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    Friday, September 22, 2023

    Stern's got talent

    Now that Howard Stern is going to be a judge on "America's Got Talent," I might need to amend my TV-watching policies.

    I've never watched the NBC talent competition and I've never had the inclination to watch it, applying my decades-old theory that anything network-produced that loads of people like is bound to be vapid. It's a theory that often backfires (duh: see also "Downton Abbey"), but I stand behind it as it applies to "American Idol" and its ilk. It's too commercial, too sanitized, too predictable (I'm looking at you Seacrest) for this late Gen X-er.

    I've been spoiled by what I call "boutique TV"; stuff like Sopranos, Mad Men and Downton. There is so much great programming, the standard old sitcom or reality shows become background noise between Netflix downloads.

    But I've shed enough fervent idealism to know that you don't really get to see a guy spinning plates, or a kid who does kite tricks every day. (And enough to let myself pop in on "Dancing with the Stars" sometimes. You also don't get to see Nancy Grace attempt a paso doble every day.)

    Which takes us back to The King of All Media, who moves to NBC - a network that once fired him - to replace Piers Morgan on "America's Got Talent."

    Some fans of Stern have a tough time explaining their affection for the show. As a groundbreaking chronicler of the human condition, warts and all, he's been creating a three-ring circus for years. That circus most certainly includes a freak show, but it also includes great musical performances, off-the-cuff, funny shtick, and riveting interviews with the Everyman and with big-ticket celebrities alike. (Roger Waters just appeared on the show; Rosie O'Donnell loves him, and Ron Howard checks in regularly.)

    Stern will work on a network television show because he knows how to entertain people despite themselves. People who wouldn't otherwise give a damn about the travails of working strippers are entranced by the humanity Stern conjures from them. Same thing for celebs, as Stern thankfully eschews the rote pseudo-interview-as-plug routine. Where I'd once buzz past a gushy interview with the likes of Lady Gaga, Jesse Ventura and Jonah Hill, I've learned that these overblown figures often become interesting and fascinating under Stern's dynamic questioning.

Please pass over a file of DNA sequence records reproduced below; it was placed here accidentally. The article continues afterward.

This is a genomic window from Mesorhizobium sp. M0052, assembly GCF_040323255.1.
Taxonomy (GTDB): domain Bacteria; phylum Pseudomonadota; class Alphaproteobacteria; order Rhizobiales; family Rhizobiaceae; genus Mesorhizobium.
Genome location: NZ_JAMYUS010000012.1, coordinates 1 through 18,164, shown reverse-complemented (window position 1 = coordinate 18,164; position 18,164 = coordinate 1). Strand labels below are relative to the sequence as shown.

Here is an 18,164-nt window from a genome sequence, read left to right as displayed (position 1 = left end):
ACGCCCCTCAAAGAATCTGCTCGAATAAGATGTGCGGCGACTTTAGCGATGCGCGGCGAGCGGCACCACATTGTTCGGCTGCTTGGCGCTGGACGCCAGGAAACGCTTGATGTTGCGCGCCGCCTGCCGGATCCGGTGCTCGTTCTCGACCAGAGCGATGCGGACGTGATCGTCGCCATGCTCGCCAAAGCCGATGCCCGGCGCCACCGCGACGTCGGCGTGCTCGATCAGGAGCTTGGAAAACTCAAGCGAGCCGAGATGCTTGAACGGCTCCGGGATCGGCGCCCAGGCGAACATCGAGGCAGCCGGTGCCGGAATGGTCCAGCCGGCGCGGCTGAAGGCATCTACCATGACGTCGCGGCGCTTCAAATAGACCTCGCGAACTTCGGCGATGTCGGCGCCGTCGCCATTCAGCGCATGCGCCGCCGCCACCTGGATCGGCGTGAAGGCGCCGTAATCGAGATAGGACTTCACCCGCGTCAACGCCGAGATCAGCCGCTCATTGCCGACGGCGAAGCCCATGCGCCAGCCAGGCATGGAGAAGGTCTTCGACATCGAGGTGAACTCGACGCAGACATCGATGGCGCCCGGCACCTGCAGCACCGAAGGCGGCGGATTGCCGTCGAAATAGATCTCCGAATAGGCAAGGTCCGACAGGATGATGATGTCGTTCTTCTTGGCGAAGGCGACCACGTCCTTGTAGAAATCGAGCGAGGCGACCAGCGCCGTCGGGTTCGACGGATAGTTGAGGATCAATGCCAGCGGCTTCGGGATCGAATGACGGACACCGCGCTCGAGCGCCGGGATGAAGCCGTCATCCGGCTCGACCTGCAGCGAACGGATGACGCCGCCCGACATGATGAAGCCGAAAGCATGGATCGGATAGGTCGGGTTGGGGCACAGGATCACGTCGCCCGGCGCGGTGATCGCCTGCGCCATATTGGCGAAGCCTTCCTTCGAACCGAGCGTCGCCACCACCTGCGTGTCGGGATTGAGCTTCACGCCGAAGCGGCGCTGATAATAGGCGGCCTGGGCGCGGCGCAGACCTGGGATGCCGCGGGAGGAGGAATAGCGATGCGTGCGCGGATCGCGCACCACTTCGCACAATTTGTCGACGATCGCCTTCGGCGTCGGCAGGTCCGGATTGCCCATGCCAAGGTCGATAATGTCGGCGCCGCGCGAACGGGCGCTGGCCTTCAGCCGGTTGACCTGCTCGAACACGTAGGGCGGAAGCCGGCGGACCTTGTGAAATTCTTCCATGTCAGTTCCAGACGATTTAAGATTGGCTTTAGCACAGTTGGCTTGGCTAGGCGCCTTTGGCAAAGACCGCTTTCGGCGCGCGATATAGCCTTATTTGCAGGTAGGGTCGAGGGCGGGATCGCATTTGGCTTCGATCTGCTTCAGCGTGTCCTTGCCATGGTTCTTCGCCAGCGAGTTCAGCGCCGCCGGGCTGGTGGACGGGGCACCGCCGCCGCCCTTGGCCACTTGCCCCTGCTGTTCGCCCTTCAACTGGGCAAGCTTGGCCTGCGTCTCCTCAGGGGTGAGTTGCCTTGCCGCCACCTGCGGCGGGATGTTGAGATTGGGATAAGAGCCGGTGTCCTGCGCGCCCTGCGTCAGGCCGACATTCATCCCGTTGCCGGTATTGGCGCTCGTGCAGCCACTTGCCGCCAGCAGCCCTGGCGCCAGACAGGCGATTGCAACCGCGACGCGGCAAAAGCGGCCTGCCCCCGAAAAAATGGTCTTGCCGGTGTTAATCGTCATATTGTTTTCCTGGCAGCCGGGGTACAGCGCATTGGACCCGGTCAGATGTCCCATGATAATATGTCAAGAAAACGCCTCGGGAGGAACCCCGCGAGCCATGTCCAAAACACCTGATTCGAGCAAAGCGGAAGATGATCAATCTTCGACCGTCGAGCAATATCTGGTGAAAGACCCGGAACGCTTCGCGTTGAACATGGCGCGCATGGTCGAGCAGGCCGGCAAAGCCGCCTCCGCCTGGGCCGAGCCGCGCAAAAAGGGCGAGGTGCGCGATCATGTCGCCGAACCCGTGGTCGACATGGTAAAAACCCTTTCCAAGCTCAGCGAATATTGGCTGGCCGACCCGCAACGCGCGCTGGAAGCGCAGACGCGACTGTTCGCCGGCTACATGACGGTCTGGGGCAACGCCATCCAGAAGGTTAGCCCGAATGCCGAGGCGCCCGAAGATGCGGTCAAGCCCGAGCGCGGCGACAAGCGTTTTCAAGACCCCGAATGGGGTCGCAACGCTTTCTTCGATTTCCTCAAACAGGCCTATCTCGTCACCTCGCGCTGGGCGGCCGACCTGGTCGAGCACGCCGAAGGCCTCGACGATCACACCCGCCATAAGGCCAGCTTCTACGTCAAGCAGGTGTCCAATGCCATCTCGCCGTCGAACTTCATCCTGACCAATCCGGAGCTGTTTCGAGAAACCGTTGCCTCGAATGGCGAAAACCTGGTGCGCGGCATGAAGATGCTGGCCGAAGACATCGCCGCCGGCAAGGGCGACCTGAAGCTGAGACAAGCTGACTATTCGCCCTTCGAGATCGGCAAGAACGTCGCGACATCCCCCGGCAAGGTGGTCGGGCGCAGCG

After 30 years of such deep-dishing with all flavors of humanity, you can bet Stern knows talent when he sees it. And if he doesn't see it, his trademark frankness will be a refreshing thing injected into a television landscape that has a tendency toward bland, bland vanilla. Simon Cowell left a bit of a vacuum in the Keeping it Real Department when he left "Idol" to launch the struggling "X Factor." As he gets his house in order, Cowell has endorsed Stern's move to AGT, and, according to Stern, the two have conversed about how to play the game, the object of which, they both agree, is to truly find America's next big act - not too indulge, as Stern calls it, "nonsense." (Here's hoping he isn't equipped with a firehouse like he was in AGT's Superbowl commercial.)

    And despite his wildman reputation, Stern is a professional broadcaster. After years of FCC battles, he's acutely aware of will and won't fly on network television. Stern's counsel will be clean(ish), funny, and constructive. Guaranteed.

    So I'm in. Stern's mastery of engagement and astute eye - his sharp sense of what people respond to - occupies the attention of millions of listeners tuning in to a pay service every blessed day, even if it's just to listen to reruns on weekends. It seems reasonable that the visual equivalent to that experience will be worth a look when AGT debuts this summer.

    This is the opinion of Marisa Nadolny.

    On Twitter: @TheMDesk

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